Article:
Week 3

 

Disciplinary based literacy is the ability to write accurately, listen and speak effectively, as well as think critically while illustrating performance in various ways for different purposes. Theoretically students that enter middle school should have the proper foundation for strategies and skills in reading and comprehension. However, as a second year educator those expectations are false. Never ever assume what students know. As an educator you are building towards a child’s growth and helping them improve their reading comprehension while developing their proficiency in literacy. If you want to inquire what a student knows, ask them. If you want to figure out their literacy level and present capability, assess them. Don’t ask other teachers to do your job for you. Sometimes their assessment can be incorrect and using that can be detrimental for the student in the long run. Asking for feedback on their behavior and present level in other classes is acceptable. That is part of being collaborative. Nevertheless, do your own assessment for your child in your class.

In the article Adolescent Literacy: More than Remediation by Biancarosa’s, he states “no matter how successful early instruction in reading is, it cannot fully prepare students for the literacy demands that evolve after 3rd grade.” This explains the gap level between middle school and elementary as a whole. Take a special education student for example. Let us say that he is three grade levels behind. Presently the male student is in 7th grade however through assessments he is on a 4th grade reading level. Normally as an educator you strive for growth. So increasing this students grade level by the end of the year from a 4th grade reading level to a 5th grade reading level is ideal progress is it not? Unfortunately it is not progress because now the student will be attending 8th grade and is still three grade levels behind. The only way to illustrate true growth is for the student to improve two grade levels per year. This is why even literacy outside of ELA is vitally important. It affects the student across all subject areas especially with the literacy demands that increase through grade level.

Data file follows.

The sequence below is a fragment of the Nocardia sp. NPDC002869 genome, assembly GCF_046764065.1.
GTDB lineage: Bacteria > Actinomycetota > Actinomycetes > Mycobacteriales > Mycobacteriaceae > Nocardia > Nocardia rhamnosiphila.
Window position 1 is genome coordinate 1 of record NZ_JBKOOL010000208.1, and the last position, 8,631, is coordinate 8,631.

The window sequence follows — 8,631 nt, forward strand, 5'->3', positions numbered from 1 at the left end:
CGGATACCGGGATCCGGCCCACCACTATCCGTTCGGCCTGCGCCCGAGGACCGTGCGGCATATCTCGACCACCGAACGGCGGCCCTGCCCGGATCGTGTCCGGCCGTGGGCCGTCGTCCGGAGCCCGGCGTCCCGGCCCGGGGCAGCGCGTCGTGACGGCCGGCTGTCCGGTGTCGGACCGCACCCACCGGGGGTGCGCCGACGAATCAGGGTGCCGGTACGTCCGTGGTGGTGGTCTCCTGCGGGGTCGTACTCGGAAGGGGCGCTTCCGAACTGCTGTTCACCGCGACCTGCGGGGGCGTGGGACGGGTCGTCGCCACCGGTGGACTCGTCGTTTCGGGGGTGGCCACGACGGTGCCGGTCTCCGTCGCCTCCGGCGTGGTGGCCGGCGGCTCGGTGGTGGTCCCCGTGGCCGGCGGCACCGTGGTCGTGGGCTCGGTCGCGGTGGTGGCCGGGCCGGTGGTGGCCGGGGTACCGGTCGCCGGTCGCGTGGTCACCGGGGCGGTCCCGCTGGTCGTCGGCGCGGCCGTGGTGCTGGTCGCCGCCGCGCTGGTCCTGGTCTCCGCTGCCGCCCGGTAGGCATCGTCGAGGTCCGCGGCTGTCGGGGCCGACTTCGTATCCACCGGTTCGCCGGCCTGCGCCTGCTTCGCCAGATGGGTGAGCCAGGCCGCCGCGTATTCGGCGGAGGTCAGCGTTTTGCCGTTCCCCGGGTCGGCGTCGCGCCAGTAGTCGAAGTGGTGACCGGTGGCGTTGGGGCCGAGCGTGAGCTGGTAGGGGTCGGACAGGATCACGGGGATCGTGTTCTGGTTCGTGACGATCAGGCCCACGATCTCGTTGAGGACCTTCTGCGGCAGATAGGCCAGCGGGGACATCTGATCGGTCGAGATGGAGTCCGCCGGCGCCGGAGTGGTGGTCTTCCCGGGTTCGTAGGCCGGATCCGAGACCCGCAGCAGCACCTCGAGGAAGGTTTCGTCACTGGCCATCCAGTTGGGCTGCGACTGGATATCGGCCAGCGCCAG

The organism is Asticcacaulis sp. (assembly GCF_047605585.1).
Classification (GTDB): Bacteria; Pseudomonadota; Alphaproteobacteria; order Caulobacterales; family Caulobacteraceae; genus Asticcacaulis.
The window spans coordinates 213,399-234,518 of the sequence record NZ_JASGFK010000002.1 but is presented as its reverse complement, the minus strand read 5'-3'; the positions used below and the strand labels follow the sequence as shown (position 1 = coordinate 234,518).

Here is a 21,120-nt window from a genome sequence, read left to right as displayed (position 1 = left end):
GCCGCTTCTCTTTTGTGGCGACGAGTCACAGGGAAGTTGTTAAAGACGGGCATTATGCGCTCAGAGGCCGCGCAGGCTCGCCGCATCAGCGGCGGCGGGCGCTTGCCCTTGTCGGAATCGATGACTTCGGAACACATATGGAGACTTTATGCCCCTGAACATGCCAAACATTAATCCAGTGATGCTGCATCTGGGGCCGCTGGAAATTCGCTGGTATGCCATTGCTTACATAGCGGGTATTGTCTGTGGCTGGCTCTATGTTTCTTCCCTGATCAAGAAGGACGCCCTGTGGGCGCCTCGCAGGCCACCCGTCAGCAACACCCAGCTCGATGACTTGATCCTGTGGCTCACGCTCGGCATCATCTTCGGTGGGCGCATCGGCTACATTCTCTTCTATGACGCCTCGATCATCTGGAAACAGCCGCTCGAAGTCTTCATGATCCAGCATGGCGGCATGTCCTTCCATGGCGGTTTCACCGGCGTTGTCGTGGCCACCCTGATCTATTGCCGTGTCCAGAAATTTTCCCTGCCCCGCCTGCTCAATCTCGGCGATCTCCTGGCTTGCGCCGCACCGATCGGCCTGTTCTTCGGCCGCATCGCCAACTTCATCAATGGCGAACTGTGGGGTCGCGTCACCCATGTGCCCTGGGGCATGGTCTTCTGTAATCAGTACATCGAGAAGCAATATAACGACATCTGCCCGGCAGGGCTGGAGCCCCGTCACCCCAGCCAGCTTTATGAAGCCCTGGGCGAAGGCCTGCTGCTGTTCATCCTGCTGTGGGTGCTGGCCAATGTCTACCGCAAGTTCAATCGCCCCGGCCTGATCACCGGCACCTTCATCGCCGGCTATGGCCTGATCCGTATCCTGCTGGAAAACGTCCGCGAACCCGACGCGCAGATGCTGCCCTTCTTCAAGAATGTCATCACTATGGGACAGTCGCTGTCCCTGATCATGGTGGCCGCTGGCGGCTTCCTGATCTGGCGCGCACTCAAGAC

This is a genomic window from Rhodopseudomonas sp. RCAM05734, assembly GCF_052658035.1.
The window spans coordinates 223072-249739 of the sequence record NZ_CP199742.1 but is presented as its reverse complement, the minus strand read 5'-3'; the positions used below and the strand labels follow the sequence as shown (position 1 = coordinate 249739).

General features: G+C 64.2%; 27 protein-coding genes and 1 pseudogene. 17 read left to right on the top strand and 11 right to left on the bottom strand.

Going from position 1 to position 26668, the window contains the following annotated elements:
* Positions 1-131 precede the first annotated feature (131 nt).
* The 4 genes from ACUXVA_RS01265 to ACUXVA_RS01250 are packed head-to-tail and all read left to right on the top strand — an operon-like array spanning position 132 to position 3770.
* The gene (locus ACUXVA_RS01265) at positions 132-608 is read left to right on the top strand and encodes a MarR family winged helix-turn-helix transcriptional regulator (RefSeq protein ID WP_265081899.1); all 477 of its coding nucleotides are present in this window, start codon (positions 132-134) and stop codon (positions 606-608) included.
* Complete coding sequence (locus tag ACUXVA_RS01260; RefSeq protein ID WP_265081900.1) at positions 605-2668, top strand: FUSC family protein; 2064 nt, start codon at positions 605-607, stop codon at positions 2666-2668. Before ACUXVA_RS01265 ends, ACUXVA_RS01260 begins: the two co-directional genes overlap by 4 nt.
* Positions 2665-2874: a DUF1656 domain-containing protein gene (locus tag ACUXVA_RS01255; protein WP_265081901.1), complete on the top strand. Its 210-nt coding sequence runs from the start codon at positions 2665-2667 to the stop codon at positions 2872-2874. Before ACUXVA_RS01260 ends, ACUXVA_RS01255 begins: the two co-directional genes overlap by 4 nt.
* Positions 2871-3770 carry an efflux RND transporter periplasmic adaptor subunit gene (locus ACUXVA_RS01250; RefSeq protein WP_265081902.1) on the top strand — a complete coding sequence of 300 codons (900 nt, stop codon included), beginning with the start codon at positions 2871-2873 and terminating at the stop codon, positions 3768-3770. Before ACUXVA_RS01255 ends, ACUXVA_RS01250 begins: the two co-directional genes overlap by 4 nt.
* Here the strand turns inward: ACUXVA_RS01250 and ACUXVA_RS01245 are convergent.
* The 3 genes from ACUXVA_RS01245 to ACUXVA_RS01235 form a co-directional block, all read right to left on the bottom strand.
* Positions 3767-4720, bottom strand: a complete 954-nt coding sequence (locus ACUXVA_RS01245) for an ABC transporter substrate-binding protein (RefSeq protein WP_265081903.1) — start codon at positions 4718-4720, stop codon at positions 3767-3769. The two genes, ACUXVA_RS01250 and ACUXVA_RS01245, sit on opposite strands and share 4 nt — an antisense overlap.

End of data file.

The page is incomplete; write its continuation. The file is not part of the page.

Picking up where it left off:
What does it mean to think like a historian, scientist, mathematician, and literacy critic? This means to demonstrate a teaching practice that educates students in a way that illustrates their class performance to be well rounded. In the article, Biancarosa displays figure one (pg 25). This figure explains that students are continuously transitioning in education like from elementary school (5th grade) to middle school (6th grade). The purpose of the figure is to inform us that although students move through grades, the level of expansion in their reading texts through different content areas become more challenging as if it is another language. I teach general science to ENL students in English. Now obviously the language barrier from teaching science content to non-native English speakers proves to be a challenge in itself, the content within middle school let alone high school tackles on another challenge. So through my first year, I teach my students academic vocabulary on top of their content vocabulary. This allows them to own unfamiliar words they are learning or come across. When you own and personalize a word, you better understand it.